Q&A about CART + Toyota

Some questions about Wednesday’s Toyota case. Now postponed to Friday April 13.

Question: what should we include in our write-up? (Several questions asking this in different ways.) For example:

We were only thinking of presenting our preliminary analysis (plot of key variables and our best result tree and error matrix), but should we add the discussion of the Quarterly Road Tax and omitting other variables as well?

Answer  Detailed trees take up lots of space and are not very interesting. Error matrix is very important – as well as what it means both technically and managerially. (see Chapter 5 of DMBA and Chapter 15 of DMRR) Whatever you do, don’t give a chronological list of everything you tried. That is boring, and it’s more important to discuss where you ended up (your best analysis) than all the things you tried that you later discarded.

But use your judgment. Enhancing your judgment is one of the goals of this course, and you only learn it by practicing.

Question: My partner and I are getting different results. Changing the random seed also changes the results. Why?

Answer: The CART algorithm is “unstable.” See the lecture notes from yesterday, and the textbooks. Small changes in inputs can produce large changes in results. However, although the tree may change, the accuracy of the model is still about the same. When we get to Random Forests in a few weeks, these problems will mostly go away. So don’t overthink them for now.

Question: How do I fine-tune the CART parameters (bin size etc.) for Toyota? Is there a cookbook? (paraphrased)

There is lots of additional information on the CART algorithm. In the syllabus I recommend another general book on data mining  Introduction to Statistical Learning  which is better on theory. There are also the Springerlink books.  But all I expect is that you read the textbook (DMRR) discussion of these parameters, so you understand what each one does.  I would prefer that you save your detailed study for other, more important, algorithms. CART is simple and easy to explain, but it is basically obsolete compared with methods we will do later, especially Random Forests.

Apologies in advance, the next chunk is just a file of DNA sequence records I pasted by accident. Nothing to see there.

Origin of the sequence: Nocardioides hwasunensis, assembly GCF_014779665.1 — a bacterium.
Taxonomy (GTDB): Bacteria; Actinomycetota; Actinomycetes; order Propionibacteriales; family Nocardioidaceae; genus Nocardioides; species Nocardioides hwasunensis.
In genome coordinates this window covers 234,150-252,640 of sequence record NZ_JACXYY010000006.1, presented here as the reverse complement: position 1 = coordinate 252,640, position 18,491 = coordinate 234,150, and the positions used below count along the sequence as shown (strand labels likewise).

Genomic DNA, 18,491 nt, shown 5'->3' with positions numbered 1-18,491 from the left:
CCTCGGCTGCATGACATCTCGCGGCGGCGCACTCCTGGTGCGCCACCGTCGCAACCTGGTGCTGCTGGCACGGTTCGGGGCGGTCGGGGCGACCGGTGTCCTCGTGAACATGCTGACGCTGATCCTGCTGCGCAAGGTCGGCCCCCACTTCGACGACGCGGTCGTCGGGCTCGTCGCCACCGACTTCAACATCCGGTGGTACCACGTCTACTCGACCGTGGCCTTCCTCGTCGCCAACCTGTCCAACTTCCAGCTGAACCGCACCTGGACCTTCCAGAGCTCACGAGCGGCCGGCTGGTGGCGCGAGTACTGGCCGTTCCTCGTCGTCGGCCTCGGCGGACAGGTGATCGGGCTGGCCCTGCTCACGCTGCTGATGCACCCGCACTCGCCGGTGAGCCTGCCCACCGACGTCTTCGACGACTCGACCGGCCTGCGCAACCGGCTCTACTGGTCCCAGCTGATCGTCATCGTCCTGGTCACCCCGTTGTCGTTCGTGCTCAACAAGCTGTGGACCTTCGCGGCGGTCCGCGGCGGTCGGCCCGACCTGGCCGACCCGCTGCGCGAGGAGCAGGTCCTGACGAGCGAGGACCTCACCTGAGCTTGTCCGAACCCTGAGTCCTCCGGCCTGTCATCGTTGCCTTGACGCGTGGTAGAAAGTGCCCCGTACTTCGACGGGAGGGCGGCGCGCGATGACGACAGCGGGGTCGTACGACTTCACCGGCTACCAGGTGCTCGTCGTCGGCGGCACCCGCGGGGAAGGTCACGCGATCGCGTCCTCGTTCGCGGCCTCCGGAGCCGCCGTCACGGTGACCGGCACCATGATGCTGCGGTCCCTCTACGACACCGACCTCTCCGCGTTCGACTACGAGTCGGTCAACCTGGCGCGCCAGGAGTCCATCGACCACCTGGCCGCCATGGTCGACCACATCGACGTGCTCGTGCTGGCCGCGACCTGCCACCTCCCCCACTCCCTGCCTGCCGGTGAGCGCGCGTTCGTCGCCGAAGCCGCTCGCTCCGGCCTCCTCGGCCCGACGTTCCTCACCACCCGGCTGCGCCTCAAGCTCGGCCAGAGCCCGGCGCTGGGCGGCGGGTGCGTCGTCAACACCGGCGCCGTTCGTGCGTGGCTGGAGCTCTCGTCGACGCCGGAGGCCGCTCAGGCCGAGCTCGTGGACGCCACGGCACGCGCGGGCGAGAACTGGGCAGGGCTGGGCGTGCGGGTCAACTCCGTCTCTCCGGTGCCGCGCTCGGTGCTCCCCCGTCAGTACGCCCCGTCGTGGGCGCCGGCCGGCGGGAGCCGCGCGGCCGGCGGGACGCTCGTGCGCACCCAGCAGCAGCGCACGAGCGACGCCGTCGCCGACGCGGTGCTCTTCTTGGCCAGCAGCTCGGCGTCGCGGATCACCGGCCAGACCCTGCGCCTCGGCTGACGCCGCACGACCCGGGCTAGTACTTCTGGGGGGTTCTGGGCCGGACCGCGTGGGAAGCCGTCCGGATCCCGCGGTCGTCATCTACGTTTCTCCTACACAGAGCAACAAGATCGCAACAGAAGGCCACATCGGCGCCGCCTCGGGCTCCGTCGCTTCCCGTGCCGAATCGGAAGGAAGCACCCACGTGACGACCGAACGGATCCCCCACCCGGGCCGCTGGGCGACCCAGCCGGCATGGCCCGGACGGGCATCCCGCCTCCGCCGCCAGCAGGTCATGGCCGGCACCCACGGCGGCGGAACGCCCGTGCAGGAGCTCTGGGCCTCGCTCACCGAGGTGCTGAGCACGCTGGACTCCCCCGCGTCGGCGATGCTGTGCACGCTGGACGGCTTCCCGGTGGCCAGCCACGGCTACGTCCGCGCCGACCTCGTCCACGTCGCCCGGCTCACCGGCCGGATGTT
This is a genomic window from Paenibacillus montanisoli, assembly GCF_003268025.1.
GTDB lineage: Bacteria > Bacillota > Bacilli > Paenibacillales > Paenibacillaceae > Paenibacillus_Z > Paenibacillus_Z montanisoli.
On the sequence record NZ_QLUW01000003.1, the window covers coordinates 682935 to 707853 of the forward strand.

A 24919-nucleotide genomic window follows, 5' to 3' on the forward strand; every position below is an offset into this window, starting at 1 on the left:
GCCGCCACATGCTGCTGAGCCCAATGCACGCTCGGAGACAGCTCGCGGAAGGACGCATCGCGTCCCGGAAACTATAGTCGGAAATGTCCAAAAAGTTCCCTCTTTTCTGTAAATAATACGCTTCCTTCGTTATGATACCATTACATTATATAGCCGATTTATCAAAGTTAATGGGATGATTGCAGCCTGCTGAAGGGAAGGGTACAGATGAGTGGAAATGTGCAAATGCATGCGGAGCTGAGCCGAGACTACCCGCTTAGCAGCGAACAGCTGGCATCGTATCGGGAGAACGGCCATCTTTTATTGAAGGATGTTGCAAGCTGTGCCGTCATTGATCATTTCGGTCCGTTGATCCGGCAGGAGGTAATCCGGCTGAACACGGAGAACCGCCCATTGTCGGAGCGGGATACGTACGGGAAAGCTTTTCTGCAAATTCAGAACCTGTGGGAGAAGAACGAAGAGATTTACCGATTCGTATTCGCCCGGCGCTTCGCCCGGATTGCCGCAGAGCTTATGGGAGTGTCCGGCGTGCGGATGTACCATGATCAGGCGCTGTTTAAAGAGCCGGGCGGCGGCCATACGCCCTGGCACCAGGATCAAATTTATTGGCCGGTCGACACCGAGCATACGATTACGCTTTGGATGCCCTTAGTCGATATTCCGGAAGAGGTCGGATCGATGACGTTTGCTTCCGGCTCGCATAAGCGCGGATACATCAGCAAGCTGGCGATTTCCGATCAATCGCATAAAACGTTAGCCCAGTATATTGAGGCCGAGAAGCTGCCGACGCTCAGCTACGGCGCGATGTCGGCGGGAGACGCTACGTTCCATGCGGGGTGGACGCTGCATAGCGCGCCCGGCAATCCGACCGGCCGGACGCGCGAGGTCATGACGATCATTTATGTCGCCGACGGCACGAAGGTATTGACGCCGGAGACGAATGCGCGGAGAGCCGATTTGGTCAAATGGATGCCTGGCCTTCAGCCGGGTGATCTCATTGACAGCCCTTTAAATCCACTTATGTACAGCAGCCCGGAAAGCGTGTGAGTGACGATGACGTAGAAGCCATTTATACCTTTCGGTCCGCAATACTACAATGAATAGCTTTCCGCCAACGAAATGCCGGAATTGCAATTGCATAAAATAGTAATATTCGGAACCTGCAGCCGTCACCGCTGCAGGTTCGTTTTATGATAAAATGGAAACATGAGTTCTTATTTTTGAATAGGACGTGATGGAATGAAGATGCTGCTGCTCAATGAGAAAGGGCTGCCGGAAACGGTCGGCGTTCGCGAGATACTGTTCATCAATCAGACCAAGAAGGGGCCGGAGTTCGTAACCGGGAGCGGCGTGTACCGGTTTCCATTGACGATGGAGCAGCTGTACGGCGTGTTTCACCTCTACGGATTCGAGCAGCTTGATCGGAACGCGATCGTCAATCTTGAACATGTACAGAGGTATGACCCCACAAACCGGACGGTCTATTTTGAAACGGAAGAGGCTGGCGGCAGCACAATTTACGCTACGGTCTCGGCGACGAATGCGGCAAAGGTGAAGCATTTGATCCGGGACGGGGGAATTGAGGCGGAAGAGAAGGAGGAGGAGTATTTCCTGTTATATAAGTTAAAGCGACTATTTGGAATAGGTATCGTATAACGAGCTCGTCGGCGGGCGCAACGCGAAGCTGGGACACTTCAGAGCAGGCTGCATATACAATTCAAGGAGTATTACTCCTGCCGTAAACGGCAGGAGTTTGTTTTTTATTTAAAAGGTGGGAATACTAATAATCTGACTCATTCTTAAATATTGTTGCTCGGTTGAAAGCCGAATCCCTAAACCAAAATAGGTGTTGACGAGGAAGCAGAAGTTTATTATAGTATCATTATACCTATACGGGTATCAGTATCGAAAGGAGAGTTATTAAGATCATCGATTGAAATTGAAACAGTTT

There is no “cookbook.” That’s why data mining is still difficult and still pays big $. It takes experience and judgment to do it well. Of course, there are guidelines and advice. But no detailed recipes that you just read and follow! For example, if you have 100,000 records, then a minimum split of 50 is “small.” But if you have 1000 records, that would be 5% of your entire sample, and is probably to large.

This is already a long assignment. At this stage of the course, you will get more benefit, and more learning, out of learning to transform variables. Here is a clue: Air conditioning is important. But there are 2 variables related to AC, for a total of 4 possibilities. Should you merge them in some fashion? (See my lecture notes for one solution.)

>Question: How does Rattle execute this selection of inputs? Are we supposed to manipulate input/ignore options to construct different decision trees with different combinations of variables

Answer: Choosing variables that matter is the essence of the CART algorithm (not Rattle). Read the chapters about how CART makes these decisions. Do not try to outguess the decision trees. However, you should think about some variables that are probably not worth considering at all. For example, if 99.5% of the cars are the same, leave out that variable unless you have 10,000 observations or more.

>Another issue I encounter is the “model” variable. If I keep it as an input for the decision tree, Rattle uses it as one of the splitting variable but it lists so many model names as one criteria and I don’t know how to interpret it. Should I just ignore this variable and instead use other criteria such as age and KM?

This is an excellent question, and one we will discuss in class. How many models are there? How many cars are in each category? If you have a ‘model’ with only a few cars of that type, then no statistical Procedure will be able to work with it very well.
An easy place to start is to leave it out. Later, you can think about using it and see if results improve.


Author: Roger Bohn

Professor of Technology Management, UC San Diego. Visiting Stanford Medical School Rbohn@ucsd.edu. Twitter =Roger.Bohn

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